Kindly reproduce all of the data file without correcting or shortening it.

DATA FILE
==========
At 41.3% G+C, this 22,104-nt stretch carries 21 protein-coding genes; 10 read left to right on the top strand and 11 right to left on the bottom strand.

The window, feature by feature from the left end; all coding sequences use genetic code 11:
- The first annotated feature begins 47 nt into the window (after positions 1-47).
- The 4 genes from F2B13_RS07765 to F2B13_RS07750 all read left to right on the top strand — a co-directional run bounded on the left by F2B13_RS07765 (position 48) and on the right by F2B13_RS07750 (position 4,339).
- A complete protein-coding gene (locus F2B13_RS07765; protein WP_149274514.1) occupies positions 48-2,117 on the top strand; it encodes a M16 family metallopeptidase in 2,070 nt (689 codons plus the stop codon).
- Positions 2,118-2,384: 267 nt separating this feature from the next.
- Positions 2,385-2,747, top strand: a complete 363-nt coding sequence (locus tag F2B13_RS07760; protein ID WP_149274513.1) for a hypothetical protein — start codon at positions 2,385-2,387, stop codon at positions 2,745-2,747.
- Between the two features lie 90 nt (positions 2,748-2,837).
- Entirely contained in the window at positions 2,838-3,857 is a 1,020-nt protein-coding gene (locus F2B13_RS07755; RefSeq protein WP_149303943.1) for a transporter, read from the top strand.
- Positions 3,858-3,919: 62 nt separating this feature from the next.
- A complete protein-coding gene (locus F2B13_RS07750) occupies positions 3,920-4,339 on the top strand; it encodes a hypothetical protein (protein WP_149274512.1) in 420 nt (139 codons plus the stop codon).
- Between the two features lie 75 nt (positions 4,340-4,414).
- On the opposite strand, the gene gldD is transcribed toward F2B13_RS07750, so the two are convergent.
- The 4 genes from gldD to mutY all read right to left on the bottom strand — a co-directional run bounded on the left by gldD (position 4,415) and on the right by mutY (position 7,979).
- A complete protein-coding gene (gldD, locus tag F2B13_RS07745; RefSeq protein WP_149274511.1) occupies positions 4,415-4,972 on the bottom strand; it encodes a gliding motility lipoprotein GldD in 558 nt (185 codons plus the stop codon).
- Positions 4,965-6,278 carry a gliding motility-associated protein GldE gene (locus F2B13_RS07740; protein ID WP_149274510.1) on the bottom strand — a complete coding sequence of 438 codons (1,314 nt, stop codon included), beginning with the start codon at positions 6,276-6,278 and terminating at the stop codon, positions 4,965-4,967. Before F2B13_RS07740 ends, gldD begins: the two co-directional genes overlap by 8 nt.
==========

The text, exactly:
At 41.3% G+C, this 22,104-nt stretch carries 21 protein-coding genes; 10 read left to right on the top strand and 11 right to left on the bottom strand.

The window, feature by feature from the left end; all coding sequences use genetic code 11:
- The first annotated feature begins 47 nt into the window (after positions 1-47).
- The 4 genes from F2B13_RS07765 to F2B13_RS07750 all read left to right on the top strand — a co-directional run bounded on the left by F2B13_RS07765 (position 48) and on the right by F2B13_RS07750 (position 4,339).
- A complete protein-coding gene (locus F2B13_RS07765; protein WP_149274514.1) occupies positions 48-2,117 on the top strand; it encodes a M16 family metallopeptidase in 2,070 nt (689 codons plus the stop codon).
- Positions 2,118-2,384: 267 nt separating this feature from the next.
- Positions 2,385-2,747, top strand: a complete 363-nt coding sequence (locus tag F2B13_RS07760; protein ID WP_149274513.1) for a hypothetical protein — start codon at positions 2,385-2,387, stop codon at positions 2,745-2,747.
- Between the two features lie 90 nt (positions 2,748-2,837).
- Entirely contained in the window at positions 2,838-3,857 is a 1,020-nt protein-coding gene (locus F2B13_RS07755; RefSeq protein WP_149303943.1) for a transporter, read from the top strand.
- Positions 3,858-3,919: 62 nt separating this feature from the next.
- A complete protein-coding gene (locus F2B13_RS07750) occupies positions 3,920-4,339 on the top strand; it encodes a hypothetical protein (protein WP_149274512.1) in 420 nt (139 codons plus the stop codon).
- Between the two features lie 75 nt (positions 4,340-4,414).
- On the opposite strand, the gene gldD is transcribed toward F2B13_RS07750, so the two are convergent.
- The 4 genes from gldD to mutY all read right to left on the bottom strand — a co-directional run bounded on the left by gldD (position 4,415) and on the right by mutY (position 7,979).
- A complete protein-coding gene (gldD, locus tag F2B13_RS07745; RefSeq protein WP_149274511.1) occupies positions 4,415-4,972 on the bottom strand; it encodes a gliding motility lipoprotein GldD in 558 nt (185 codons plus the stop codon).
- Positions 4,965-6,278 carry a gliding motility-associated protein GldE gene (locus F2B13_RS07740; protein ID WP_149274510.1) on the bottom strand — a complete coding sequence of 438 codons (1,314 nt, stop codon included), beginning with the start codon at positions 6,276-6,278 and terminating at the stop codon, positions 4,965-4,967. Before F2B13_RS07740 ends, gldD begins: the two co-directional genes overlap by 8 nt.